3) Making your parents proud is still important for most people because your parents have spent a lot of money on you so youw ant to make the most of it.
    4) Basically limits your courses so you have to transfer but if you don't do well in the uni course you can"t transfer so it's risky. Maybe an internship will ask for your ATAR too.
    5) Tutoring still requires a band 6 in a subject to tutor for the most part and also most people would prefer 99+ atar tutors because obviously they know how to study effectively so they can also help you with study tips and skills, not just the subject. However a lot of people also prefer those with experience.
    1. I guess delaying it by one year is a second choice if you can't get it first
    2. Ok the only thing the HSC is useful for is Scholarships I guess
    3. True but not everyone who does well in the HSC goes tutoring. In fact some students who go tutoring don't perform as well as their tutored counterparts so I guess the main reason behind this is motivation
    4. Fair point but I guess this comes with the fact that if you don't get your required ATAR at first, you do an internal transfer. I thought no one cared about your ATAR after high school
    5. Not all tutors are past B6 and 99+ ATAR students (although most are). You also have to take into account that there are qualified teachers who tutor as well as uni professors and students who have degrees in maths, physics, chemistry, biology, etc. I even hear there are dodgy old asian maths tutors who are unqualified and just tutor maths to make a living-nothing else. If a student needs to seek advice from a B6/99+ ATAR student then they can come onto this forum to seek for advice with regards to studying and cramming effectively.

    Quote Originally Posted by enoilgam View Post
    Seven years on from my HSC and realistically, I believe it's largely meaningless under most circumstances. The whole "You need to do well so you can get a good job and have a good future" is so far removed from reality to the point of being laughable. Keep in mind a couple things:

    - You can easily transfer into almost any degree throughout uni
    - Universities these days are primarily concerned about enrolment, so entry scores are dropping across the board
    - Employers in this day and age are sticking to the mantra of "Grades arent the best indicator of how a person will perform in the workplace" to the point where they are almost against people who do well at school/uni

    Australia is not China/Japan/Korea. In those countries, if you get a bad mark in High School, then you definitely wont have any opportunities. Australia is a super laid back country with a "she'll be right mate" attitude, we just dont value academic performance and prestige like those countries do. Now, I disagree with both philosophies, but that's irrelevant.

    Working in HR I see it all the time, marks, grades and all that jazz are just meaningless. I mean, look at me and my best mate. We both went to the same high school and did the exact same degree/major at uni. He got 35 ATAR points less than me and had a pass average at uni versus my distinction average. Right now, we pretty much have almost exactly the same job. Why did this happen? Simply because he played the game correctly and put in his effort just where he needed to (namely with getting the right work experience/connections). An ATAR/GPA doesnt hold a candle to that sort of thing.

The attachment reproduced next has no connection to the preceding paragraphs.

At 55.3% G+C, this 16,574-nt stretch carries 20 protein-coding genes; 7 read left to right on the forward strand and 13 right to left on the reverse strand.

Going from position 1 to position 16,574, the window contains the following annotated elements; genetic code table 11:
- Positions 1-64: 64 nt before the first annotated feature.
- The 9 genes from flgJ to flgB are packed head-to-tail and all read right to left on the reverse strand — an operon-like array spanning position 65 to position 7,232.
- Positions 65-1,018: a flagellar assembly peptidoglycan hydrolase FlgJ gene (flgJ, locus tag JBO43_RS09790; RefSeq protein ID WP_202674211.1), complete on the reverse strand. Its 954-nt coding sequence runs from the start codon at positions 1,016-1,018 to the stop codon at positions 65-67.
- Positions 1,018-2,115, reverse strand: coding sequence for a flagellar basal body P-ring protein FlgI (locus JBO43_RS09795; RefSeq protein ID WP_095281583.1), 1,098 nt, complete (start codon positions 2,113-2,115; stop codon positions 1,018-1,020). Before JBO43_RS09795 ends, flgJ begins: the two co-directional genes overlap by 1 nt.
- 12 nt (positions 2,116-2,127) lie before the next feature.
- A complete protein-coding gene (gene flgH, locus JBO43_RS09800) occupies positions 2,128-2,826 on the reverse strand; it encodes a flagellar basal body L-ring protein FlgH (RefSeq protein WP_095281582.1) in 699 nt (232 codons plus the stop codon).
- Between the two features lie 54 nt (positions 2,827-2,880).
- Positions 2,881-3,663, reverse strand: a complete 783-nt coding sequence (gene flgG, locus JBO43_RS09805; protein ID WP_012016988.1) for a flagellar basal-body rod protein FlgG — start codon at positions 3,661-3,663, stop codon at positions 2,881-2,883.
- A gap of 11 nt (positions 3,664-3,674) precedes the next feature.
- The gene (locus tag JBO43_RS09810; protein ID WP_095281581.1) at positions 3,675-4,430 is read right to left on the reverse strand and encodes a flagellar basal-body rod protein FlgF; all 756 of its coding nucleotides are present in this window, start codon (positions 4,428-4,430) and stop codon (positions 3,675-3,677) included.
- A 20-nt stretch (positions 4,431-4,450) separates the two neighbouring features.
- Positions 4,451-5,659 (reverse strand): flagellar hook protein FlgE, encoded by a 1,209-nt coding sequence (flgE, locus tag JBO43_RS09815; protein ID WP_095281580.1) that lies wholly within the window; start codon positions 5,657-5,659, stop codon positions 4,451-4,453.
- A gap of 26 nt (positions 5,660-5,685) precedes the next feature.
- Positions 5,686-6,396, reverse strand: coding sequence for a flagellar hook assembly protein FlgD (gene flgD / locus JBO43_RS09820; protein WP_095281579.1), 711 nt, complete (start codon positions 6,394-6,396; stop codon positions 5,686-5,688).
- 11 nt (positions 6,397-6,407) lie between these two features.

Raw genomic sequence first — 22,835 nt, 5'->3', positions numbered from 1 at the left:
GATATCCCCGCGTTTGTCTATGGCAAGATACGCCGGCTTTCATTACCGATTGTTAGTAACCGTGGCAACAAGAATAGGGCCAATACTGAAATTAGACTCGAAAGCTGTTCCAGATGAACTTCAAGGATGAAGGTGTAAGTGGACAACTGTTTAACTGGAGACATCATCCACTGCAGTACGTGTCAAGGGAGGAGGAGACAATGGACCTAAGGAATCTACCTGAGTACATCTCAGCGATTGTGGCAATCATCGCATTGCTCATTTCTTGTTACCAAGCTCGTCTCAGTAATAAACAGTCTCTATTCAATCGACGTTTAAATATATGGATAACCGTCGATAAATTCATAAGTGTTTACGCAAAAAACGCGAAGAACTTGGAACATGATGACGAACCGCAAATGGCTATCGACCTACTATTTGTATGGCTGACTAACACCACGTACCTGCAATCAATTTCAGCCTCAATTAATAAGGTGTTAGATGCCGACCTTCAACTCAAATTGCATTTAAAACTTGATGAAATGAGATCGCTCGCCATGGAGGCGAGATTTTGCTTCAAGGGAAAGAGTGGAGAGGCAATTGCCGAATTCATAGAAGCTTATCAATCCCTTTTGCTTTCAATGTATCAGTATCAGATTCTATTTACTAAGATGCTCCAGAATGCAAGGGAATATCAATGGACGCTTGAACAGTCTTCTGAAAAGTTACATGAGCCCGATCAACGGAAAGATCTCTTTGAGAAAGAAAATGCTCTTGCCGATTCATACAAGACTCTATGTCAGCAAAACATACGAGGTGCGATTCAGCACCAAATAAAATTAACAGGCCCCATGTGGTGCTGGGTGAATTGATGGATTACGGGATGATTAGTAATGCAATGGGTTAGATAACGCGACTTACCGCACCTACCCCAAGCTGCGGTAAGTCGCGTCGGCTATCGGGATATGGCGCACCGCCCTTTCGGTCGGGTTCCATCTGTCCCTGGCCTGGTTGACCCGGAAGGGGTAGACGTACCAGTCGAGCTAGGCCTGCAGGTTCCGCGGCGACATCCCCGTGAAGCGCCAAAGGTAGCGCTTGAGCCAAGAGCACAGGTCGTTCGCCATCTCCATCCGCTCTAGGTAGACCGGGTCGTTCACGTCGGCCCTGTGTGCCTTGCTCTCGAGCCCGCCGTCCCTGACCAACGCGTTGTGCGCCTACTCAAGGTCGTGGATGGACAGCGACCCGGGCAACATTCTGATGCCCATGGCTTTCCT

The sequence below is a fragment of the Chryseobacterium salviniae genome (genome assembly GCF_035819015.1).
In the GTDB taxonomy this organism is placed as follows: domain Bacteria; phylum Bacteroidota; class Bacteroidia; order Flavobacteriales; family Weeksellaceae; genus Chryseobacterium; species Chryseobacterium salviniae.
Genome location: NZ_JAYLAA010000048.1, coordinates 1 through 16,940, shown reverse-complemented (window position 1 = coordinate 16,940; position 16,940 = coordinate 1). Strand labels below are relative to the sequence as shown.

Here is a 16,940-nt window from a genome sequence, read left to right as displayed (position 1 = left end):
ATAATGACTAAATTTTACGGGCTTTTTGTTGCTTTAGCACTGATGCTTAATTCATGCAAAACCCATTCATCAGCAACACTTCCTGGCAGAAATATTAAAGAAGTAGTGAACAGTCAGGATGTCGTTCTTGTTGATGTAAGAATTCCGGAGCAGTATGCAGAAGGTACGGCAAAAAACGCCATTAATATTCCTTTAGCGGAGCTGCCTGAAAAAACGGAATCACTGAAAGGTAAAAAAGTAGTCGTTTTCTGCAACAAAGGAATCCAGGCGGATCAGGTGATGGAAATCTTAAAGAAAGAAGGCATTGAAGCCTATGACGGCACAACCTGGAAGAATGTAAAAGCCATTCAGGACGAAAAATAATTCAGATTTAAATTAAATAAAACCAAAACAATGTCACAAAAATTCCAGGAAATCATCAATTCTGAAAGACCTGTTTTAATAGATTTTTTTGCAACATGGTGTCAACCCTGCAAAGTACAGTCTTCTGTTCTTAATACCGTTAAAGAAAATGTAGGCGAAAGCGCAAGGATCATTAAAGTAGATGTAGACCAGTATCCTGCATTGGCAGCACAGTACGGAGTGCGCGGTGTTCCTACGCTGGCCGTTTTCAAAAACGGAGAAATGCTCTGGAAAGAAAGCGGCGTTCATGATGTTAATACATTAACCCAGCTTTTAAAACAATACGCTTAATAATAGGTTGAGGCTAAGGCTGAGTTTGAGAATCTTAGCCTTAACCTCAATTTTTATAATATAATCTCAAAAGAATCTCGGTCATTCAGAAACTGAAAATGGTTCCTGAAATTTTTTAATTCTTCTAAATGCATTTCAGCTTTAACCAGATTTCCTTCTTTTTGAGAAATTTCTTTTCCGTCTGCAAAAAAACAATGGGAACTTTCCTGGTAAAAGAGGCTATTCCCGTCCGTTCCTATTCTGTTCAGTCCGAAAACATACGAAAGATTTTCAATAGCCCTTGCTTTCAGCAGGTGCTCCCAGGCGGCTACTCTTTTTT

That all being said, the real big advantage of an ATAR is scholarships, which will give you a leg up. This is especially true for ones that pay out cash and let you decide whether to pay for the degree or not - you can use this to save a good chunk of a property deposit (which believe me, is a HUGE advantage).
    With regards to transferring easily, I think that is applicable for all uni courses besides super competitive courses such as Medicine (and I guess actuarial studies as well as law)

    But doesn't an ATAR show people your work ethic in your final year of high school (although mindsets would be completely different in the 2 cases)?
    Last edited by Jaxxnuts; 30 Jul 2017 at 6:29 PM.

  11. #11
    Moderator enoilgam's Avatar
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    Re: Do you guys think the HSC is something meaningless?

    Quote Originally Posted by Jaxxnuts View Post
    With regards to transferring easily, I think that is applicable for all uni courses besides super competitive courses such as Medicine (and I guess actuarial studies as well as law)

    But doesn't an ATAR show people your work ethic in your final year of high school (although mindsets would be completely different in the 2 cases)?
    Personally, I believe it does. I don't fully subscribe to the view that an ATAR/GPA isnt a good indicator of how a person will do in the workforce. This is from a post I made a few months back:

    Quote Originally Posted by enoilgam View Post
    When you're hiring graduates, you are essentially hiring them on soft skills, which are far more difficult to assess than hard skills. An ATAR is one of the few objective data points you can collect from a graduate and it offers a good point of comparison.

    Overall, I think grades have been significantly devalued as a tool for evaluating graduates. The focus on cultural fit has got to the point where grades are almost considered a non factor or check box item. To me, I dont think grades are the most important factor in hiring graduates, but it is important. To me, an ATAR and GPA/WAM indicate the following about a candidate:

    - Their committment to achievement and succeeding at what they do
    - Their ability to learn/absorb information and turn that into results
    - To a lesser extent, their competence in their field (this is especially the case for more technical fields like law)

    I also like to compare a persons ATAR with their WAM/GPA. To me, if a person has a high ATAR and high GPA that indicates that they can succeed in different environments, as opposed to someone who performs poorly in one vs the other. I like seeing a person who has succeeded consistently throughout their life.

    As I said though, marks arent the only factor and I still think cultural fit/experience is more important. However, I personally value grades a lot more than most.